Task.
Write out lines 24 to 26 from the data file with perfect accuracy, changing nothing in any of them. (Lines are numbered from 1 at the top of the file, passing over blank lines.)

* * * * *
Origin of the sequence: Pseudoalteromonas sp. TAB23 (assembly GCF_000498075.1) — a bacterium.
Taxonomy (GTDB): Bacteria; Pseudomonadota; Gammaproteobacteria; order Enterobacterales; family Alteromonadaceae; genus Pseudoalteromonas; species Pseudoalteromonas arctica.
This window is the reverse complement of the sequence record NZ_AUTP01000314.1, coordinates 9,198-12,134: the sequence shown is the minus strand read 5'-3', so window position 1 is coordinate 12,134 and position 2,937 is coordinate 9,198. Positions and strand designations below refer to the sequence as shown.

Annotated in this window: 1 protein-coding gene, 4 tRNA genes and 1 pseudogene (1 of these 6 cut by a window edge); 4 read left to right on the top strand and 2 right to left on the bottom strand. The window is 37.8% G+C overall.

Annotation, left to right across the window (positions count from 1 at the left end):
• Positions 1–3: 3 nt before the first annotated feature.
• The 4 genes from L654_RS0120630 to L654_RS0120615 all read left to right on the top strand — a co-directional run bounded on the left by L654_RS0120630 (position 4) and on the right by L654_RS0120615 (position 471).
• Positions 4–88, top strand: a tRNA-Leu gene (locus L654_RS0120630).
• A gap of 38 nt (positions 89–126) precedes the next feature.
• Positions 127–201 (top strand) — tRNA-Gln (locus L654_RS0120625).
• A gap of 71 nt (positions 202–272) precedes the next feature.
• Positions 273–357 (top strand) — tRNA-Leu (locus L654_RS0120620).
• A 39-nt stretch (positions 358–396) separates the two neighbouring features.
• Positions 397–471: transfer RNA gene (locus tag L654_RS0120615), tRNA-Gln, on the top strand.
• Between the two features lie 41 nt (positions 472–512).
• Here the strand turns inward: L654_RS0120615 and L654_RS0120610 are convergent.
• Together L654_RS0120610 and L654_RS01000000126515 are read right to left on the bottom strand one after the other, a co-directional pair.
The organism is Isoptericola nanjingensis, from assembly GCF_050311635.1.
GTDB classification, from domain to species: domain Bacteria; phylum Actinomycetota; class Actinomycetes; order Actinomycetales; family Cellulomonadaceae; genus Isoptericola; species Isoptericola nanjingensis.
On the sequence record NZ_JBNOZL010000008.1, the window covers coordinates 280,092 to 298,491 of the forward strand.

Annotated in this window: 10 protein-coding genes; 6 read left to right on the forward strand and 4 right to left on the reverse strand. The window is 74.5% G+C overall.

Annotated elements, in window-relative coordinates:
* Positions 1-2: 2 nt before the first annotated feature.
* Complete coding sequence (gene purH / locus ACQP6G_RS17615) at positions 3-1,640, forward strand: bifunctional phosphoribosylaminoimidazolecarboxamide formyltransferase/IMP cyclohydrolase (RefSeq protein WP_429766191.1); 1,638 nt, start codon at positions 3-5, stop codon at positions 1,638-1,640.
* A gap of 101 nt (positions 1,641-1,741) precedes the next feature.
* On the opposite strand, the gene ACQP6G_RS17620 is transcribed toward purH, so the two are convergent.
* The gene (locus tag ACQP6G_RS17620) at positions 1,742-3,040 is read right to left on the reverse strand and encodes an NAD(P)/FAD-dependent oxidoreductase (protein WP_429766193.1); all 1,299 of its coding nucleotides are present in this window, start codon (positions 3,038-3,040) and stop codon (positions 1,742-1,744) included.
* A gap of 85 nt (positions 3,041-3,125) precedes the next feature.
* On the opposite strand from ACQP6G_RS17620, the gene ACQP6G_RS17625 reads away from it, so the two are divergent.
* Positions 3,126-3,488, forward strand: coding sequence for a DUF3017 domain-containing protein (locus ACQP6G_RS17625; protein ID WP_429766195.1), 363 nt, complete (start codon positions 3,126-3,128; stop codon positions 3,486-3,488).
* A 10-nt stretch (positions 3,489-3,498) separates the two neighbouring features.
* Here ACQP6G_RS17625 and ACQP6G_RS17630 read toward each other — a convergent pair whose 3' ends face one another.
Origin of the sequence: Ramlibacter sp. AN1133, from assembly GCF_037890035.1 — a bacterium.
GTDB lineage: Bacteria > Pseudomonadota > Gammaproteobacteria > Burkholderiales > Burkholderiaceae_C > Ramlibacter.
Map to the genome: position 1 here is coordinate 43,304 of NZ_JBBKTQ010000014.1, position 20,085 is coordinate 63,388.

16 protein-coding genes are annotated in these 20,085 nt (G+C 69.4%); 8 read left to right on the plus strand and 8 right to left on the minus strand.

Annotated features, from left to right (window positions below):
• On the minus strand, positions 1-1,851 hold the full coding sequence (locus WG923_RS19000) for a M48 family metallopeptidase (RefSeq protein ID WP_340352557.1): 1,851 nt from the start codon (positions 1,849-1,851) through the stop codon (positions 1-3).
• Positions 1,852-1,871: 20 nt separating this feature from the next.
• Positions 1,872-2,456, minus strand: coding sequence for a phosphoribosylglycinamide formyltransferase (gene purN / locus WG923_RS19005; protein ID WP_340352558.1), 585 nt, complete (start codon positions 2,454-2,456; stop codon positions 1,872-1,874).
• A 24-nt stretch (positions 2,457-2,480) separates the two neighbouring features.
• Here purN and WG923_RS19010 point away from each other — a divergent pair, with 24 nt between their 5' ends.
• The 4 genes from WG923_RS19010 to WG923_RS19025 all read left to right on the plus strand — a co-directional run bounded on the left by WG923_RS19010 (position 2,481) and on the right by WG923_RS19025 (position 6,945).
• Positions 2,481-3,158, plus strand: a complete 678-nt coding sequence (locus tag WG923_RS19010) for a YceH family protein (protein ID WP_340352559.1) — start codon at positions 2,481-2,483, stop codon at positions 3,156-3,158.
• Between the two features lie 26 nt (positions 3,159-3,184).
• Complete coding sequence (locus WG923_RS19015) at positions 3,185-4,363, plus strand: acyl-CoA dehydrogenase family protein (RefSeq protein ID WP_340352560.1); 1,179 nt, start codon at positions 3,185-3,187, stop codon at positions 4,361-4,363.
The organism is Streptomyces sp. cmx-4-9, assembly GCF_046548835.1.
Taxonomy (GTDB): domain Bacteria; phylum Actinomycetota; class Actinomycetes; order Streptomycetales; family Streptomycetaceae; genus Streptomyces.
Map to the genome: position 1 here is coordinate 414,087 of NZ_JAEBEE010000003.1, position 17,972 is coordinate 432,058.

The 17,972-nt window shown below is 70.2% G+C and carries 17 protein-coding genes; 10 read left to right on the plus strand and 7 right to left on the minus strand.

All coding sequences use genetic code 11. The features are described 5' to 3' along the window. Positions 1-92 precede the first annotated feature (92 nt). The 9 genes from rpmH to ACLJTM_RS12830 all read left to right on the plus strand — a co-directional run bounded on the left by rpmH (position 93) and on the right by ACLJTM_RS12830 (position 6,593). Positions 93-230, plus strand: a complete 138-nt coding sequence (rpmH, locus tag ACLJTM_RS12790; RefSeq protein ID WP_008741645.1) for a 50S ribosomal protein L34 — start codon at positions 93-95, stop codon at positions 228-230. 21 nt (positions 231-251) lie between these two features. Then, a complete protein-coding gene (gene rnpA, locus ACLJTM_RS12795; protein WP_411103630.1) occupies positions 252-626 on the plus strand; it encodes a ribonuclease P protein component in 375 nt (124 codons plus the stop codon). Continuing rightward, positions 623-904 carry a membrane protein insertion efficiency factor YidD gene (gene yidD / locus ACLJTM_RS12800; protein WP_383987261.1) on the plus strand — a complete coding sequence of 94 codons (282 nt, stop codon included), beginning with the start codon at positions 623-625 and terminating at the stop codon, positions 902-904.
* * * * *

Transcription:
* Complete coding sequence (gene purH / locus ACQP6G_RS17615) at positions 3-1,640, forward strand: bifunctional phosphoribosylaminoimidazolecarboxamide formyltransferase/IMP cyclohydrolase (RefSeq protein WP_429766191.1); 1,638 nt, start codon at positions 3-5, stop codon at positions 1,638-1,640.
* A gap of 101 nt (positions 1,641-1,741) precedes the next feature.
* On the opposite strand, the gene ACQP6G_RS17620 is transcribed toward purH, so the two are convergent.